Skip to main content
Please wait...

Discover Our Blog

Camera Integrations in UAV’s Flight Control Systems

One of the most important features of an unmanned aerial system is the ability to provide visual insights through cameras and sensors. In fact, UAVs are used in ISTAR missions because they are equipped with the necessary capabilities for surveillance.

Recording from an unmanned vehicle is a complex process because the images and clips need to be captured during the flight. So, the platform moves, vibrates, experiences different light changes, and therefore needs an advanced lens to capture quality images. The tools deployed to capture images cannot be fragile and therefore some specialized brands offer robust solutions, exclusively designed for this purpose. Such specialized products facilitate the UAV to capture high-quality images. For instance, over the past few years, the gimbal sector has evolved its image capturing technologies. It now deploys advanced techniques to capture high-quality compressed images and is easy to integrate into a UAS.

One of the core challenges that both camera gimbal and platform manufacturers face is the need for prompt stabilization of the camera. The camera must be facilitated by the gimbal to capture high-quality images for data acquisition. So, it is inevitable to rely on efficient dumping systems to compensate for the in-transit movements. UAV Navigation completely understands this problem and therefore offers different levels of camera integration with the autopilot. That enables our clients to use their camera optimally while deploying our flight control system. We classify camera integrations into three levels.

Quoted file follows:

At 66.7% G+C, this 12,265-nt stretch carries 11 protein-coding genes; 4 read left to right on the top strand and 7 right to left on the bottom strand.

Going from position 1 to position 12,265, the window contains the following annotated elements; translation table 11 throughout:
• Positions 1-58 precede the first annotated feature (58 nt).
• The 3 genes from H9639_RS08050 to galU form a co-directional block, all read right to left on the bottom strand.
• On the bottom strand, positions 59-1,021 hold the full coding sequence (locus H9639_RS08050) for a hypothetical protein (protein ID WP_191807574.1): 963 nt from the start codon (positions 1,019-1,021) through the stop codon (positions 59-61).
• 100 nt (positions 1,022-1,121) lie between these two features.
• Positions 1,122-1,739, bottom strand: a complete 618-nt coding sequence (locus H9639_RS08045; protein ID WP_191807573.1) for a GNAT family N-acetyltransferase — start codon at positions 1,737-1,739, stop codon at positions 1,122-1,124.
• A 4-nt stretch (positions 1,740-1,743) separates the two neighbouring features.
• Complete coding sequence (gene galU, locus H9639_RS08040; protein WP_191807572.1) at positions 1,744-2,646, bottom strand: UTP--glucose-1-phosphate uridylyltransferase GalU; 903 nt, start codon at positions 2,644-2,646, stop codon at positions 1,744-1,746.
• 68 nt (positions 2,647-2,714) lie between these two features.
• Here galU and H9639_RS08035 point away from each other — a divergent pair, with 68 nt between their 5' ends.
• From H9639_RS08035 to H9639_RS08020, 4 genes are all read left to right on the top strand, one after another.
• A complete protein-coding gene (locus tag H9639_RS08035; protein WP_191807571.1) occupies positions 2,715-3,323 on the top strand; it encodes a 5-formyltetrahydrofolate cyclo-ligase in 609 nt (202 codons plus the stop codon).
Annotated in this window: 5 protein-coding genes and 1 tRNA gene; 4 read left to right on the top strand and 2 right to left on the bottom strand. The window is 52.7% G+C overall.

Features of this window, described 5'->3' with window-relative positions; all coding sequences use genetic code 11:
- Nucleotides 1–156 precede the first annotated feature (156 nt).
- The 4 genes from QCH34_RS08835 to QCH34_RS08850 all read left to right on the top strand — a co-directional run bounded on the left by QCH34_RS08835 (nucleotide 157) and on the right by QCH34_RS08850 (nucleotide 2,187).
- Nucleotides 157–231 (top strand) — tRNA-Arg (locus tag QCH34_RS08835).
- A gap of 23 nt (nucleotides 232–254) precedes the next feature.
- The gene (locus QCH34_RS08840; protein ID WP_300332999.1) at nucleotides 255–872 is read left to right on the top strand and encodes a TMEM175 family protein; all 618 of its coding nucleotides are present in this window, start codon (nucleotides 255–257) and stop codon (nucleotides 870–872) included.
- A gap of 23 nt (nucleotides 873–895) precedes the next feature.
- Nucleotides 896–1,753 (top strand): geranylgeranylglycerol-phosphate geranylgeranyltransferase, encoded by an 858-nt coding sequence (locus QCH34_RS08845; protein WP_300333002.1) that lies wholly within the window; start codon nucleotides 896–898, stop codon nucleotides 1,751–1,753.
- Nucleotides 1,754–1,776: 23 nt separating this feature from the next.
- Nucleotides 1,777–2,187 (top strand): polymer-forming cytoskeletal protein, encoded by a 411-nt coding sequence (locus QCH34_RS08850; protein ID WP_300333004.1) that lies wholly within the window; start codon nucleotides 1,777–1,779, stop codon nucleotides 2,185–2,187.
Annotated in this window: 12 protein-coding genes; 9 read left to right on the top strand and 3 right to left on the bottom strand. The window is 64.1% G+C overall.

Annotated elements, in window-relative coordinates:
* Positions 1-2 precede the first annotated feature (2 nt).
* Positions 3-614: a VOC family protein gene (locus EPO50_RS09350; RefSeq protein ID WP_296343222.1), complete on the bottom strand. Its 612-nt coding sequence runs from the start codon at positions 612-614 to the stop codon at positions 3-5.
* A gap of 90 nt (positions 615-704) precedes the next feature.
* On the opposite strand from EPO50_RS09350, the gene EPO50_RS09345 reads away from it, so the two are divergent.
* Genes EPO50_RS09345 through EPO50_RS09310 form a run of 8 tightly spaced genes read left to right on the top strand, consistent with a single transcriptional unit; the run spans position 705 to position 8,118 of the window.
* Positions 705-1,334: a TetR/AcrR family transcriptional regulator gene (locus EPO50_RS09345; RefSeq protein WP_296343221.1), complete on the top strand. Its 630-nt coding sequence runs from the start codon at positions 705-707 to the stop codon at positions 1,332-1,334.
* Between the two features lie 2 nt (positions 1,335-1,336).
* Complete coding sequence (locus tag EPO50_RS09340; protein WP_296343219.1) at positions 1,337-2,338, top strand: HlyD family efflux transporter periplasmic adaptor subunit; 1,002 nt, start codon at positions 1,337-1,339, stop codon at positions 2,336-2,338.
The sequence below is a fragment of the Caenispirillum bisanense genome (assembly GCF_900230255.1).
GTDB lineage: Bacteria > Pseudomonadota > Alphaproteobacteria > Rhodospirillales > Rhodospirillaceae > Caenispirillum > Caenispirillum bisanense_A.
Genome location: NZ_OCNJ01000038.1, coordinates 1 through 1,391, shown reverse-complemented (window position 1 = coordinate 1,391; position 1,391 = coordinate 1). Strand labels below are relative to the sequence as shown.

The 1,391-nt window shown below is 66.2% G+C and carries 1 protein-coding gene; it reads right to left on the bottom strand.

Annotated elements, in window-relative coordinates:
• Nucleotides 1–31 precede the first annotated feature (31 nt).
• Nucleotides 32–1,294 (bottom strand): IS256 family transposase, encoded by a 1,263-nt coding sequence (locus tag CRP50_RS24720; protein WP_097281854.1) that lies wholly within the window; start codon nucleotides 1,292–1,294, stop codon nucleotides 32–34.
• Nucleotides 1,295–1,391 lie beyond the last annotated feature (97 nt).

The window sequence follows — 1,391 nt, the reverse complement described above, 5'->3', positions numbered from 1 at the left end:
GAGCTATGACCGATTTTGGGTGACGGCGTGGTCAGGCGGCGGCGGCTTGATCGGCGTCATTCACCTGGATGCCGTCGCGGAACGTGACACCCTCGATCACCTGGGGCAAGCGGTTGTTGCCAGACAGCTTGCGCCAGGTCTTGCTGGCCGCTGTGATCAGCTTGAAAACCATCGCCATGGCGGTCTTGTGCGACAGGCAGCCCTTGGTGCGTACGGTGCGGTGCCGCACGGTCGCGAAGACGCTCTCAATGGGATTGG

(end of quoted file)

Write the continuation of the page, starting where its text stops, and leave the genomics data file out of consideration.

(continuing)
Level - 1

The autopilot transmits data about the flight dynamics such as speed, GNSS position, accelerations, etc… to the camera in order to facilitate stable operation. As mentioned earlier, some cameras include IMUs to estimate the altitude of the platform. However, the data acquired by the autopilot and its AHRS systems need to have advanced algorithms that facilitate precise stabilization. Also, using data procured from the autopilot helps reduce costs as it eliminates the need to use cameras with INS (Inertial Navigation Systems).

Level - 2

With this level of integration, the user is able to visualize the camera target coordinates which increases situational awareness for the operator.


Additionally, the user is able to use these coordinates as a reference for the navigation of the platform. This integration level therefore allows the platform automatically to follow coordinates provided by the camera (i.e. 'camera guided' mode). This capability can be particularly useful for following moving targets.


This level of integration can be achieved as long as the camera has a geo-pointing feature. It is important to note that the coordinates provided by the camera can be obtained either automatically (object tracking) or via manual input, so users should check the features provided by the camera.

Level - 3

In Level 3, complete integration of both systems (autopilot-camera) will be made. The GCS will provide the user with the option to control the camera’s focus by clicking on the map and that too without any additional applications.

Since its inception in 2004, UAV Navigation has established itself as an experienced and skilled service provider in the UAV sector. At UAV Navigation, we are fully aware of the needs of the UAS sector and the technological progress made by platform and gimbal manufacturers. In fact, we share a good relationship with most leading camera manufacturers and have collaborated with them to explore viable solutions.

Advanced Camera Integrations

Are you looking for a control solution?

Contact us

About

UAV Navigation is a privately-owned company that has specialized in the design of flight control solutions for Unmanned Aerial Vehicles (UAVs) since 2004. It is used by a variety of Tier 1 aerospace manufacturers in a wide range of UAV - also known as Remotely Piloted Aircraft Systems (RPAS) or 'drones'. These include high-performance tactical unmanned planes, aerial targets, mini-UAVs and helicopters.